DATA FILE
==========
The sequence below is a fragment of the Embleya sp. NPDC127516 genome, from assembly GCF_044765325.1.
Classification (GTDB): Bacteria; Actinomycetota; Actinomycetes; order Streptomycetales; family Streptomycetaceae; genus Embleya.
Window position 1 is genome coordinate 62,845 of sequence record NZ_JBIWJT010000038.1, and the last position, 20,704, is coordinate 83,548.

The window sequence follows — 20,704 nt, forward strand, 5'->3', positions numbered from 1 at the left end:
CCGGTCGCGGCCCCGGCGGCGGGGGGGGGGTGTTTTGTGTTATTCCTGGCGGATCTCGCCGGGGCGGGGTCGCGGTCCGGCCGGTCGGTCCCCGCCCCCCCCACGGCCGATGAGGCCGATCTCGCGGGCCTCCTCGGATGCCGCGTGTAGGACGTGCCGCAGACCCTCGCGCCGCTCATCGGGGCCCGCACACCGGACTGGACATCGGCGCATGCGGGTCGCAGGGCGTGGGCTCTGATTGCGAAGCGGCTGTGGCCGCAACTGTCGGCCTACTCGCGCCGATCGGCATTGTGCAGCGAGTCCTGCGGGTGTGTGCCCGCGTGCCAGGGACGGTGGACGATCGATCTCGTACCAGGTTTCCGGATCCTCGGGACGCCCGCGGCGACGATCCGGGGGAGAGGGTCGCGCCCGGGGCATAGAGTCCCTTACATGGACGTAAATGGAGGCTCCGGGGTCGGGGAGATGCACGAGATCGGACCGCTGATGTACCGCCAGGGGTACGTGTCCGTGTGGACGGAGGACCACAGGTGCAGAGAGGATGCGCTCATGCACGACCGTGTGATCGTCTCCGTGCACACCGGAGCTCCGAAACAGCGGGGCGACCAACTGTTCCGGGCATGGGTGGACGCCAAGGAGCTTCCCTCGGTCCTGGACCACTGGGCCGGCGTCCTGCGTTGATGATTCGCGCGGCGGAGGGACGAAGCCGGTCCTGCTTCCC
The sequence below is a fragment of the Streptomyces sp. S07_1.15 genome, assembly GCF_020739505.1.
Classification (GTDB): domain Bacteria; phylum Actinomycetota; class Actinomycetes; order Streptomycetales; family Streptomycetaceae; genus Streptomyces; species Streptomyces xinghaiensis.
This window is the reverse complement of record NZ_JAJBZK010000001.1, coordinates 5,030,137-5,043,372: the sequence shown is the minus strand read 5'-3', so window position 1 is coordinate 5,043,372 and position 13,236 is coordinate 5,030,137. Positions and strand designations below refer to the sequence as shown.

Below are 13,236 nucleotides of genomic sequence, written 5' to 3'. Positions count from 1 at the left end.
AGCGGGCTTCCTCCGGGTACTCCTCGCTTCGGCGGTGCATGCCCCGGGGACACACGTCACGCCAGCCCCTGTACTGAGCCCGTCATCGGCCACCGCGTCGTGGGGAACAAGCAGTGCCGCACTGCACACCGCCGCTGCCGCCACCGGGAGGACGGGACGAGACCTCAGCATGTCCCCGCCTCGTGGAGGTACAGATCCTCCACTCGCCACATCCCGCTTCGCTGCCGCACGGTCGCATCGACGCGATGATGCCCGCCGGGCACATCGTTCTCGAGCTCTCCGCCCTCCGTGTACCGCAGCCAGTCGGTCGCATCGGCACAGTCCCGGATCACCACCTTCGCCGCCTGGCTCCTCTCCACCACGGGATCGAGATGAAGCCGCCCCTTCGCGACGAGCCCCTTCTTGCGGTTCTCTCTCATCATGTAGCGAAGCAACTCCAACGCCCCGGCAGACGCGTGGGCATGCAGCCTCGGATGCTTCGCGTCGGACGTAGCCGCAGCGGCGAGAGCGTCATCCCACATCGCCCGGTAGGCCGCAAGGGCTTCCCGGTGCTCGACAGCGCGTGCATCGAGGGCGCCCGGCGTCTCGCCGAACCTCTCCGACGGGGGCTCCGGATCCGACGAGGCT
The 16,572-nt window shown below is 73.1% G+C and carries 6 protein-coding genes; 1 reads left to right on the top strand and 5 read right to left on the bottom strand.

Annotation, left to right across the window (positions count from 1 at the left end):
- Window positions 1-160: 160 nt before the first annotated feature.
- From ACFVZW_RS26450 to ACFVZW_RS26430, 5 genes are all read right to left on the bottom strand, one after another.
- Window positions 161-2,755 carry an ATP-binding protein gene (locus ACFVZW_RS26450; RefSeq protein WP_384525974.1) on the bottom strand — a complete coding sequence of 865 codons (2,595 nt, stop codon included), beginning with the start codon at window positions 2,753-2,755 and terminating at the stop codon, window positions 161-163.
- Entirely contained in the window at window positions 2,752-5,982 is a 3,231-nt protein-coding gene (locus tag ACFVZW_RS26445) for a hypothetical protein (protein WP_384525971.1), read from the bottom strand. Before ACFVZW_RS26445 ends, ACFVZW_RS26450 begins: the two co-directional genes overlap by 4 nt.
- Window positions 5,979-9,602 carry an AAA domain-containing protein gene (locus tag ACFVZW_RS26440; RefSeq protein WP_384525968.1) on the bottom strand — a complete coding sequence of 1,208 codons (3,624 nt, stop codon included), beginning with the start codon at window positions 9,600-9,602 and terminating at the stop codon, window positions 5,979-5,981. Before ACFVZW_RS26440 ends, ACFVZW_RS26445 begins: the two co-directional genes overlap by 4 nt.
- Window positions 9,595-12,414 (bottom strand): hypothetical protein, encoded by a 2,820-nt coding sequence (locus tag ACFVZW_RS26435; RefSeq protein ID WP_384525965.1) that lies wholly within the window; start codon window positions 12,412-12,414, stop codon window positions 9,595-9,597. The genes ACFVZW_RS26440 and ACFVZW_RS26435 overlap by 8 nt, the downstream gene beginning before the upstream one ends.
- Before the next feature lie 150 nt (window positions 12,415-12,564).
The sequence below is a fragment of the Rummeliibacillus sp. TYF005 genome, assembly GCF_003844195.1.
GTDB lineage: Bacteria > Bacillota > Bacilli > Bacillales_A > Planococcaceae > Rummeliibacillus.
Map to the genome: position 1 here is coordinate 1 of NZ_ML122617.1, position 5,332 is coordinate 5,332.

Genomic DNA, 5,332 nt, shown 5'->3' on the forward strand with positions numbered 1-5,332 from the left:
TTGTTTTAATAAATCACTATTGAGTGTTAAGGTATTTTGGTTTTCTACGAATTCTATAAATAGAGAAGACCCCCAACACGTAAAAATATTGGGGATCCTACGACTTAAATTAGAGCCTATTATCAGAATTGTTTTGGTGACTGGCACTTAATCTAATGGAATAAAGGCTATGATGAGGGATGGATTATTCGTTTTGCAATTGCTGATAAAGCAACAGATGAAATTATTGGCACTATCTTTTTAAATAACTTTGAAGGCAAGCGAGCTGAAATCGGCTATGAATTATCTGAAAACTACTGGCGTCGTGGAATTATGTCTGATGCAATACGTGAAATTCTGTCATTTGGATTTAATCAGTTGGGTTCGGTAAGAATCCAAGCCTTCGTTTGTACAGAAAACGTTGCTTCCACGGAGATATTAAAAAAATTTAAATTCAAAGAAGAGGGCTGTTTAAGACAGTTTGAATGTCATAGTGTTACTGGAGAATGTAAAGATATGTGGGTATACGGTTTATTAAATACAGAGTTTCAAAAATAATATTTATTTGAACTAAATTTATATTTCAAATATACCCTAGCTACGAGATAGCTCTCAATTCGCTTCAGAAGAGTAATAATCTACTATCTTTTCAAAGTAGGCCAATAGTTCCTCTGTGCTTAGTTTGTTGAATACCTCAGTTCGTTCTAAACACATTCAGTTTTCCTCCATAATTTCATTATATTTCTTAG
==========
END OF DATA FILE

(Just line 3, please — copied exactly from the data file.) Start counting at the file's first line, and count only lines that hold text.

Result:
Window position 1 is genome coordinate 62,845 of sequence record NZ_JBIWJT010000038.1, and the last position, 20,704, is coordinate 83,548.